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Alternate meanings: The Nautilus, USS Nautilus, French Nautile[?]

Nautilus shell
The nautilus is a marine creature of the cephalopoda class. It is the sole member of the subclass Nautiloidea. They are found only in the western Pacific, inhabiting waters around coral reefs.

The nautilus is similar in general form to other cephalopods, with a prominent head and tentacles, the nautilus have up to ninety tentacles, although without suckers. Unlike the others of the class the bony structure of the body is externalised as a shell, providing protection and buoyancy.

The shell is calcareous and internally divided in chambers, phragmocone, that are divided by septa and are all pierced by a tube, the siphuncle. The last fully open chamber is the living chamber,as the nautilus matures its body moves forward, sealing the shell behind it, adults can have thirty or more chambers to their shell. The buoyancy is generally neutral, but it can be controlled by gas and fluid being pumped into or from the chambers by an osmotic process along the siphuncle. The control of buoyancy in this manner limits the nautilus, they cannot operate under high hydrostatic pressures and few venture below 300 m. Around 750 m is the maximum depth of any species.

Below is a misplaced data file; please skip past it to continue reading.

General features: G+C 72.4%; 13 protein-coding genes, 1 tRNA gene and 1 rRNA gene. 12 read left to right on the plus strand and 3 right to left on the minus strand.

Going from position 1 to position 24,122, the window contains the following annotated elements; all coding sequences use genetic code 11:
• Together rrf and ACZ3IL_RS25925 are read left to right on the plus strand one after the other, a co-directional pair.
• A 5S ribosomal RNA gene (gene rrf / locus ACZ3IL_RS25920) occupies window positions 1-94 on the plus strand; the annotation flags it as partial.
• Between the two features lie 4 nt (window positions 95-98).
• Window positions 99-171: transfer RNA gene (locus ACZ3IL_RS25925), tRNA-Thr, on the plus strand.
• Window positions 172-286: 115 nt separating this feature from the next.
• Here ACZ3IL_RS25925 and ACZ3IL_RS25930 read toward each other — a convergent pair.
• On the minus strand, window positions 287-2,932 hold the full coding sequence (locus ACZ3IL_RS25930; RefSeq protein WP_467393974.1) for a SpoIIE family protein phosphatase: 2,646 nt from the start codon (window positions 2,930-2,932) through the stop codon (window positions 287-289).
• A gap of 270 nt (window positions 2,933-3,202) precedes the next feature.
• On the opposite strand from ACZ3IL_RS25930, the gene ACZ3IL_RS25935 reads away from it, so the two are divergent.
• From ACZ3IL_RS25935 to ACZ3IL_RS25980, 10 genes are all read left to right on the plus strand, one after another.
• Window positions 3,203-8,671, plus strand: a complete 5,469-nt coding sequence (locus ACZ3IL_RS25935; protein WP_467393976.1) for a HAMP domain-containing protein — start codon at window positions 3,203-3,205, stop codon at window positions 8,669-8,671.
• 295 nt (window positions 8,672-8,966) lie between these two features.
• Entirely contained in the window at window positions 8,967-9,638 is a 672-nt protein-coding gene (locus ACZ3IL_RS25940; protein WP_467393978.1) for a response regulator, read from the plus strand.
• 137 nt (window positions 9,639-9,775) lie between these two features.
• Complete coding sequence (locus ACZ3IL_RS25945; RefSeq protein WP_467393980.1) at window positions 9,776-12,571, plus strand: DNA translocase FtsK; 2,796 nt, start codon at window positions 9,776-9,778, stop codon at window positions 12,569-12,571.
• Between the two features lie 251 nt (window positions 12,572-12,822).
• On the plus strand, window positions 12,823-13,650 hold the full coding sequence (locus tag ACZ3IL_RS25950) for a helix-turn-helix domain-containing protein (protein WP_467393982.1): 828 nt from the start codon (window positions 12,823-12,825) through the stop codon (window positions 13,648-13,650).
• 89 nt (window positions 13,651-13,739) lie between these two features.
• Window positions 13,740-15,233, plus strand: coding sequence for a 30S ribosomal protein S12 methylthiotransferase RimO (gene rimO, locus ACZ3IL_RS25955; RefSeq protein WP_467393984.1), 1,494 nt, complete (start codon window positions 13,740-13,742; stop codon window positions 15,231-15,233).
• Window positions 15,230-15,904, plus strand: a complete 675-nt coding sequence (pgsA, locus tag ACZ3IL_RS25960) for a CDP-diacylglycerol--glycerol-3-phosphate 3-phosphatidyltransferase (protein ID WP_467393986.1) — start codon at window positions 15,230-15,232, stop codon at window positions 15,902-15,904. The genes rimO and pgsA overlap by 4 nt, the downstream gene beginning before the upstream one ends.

Like other cephalopods they swim by jet action, using their hyponome[?] and by pistoning water by head movements into and out of the living chamber. They are predators and feed mainly on shrimp and other small sea-life.

Unlike other cephalopods they do not have good vision, their eye structure is highly developed but lacks a lens - there is simply a hole through which water can pass.

The nautilis are sexually dimorphic and reproduce by eggs. Attached to rocks in shallower waters they take twelve months to develop before hatching out at around 30 mm long. The largest adults are no more than 300 mm in diameter.

There are seven modern species: Allonautilus perforatus, A. scrobiculatus, Nautilus belauensis, N. macromphalus, N. pompilius pompilius, N. pompilius suluensis, N. stenomphalus. Common names are the Chambered nautilus, Emperor nautilus, and Bellybutton nautilus.

Fossil records indicate that the class was much more extensive and varied in the past. They developed in the Cambrian period and were a significant sea predator in the Ordovician period, certain species reaching over 2.5 metres in size. The other subclass Coleoidea diverged over 400 million years ago and the nautilis is relatively unchanged since that time.

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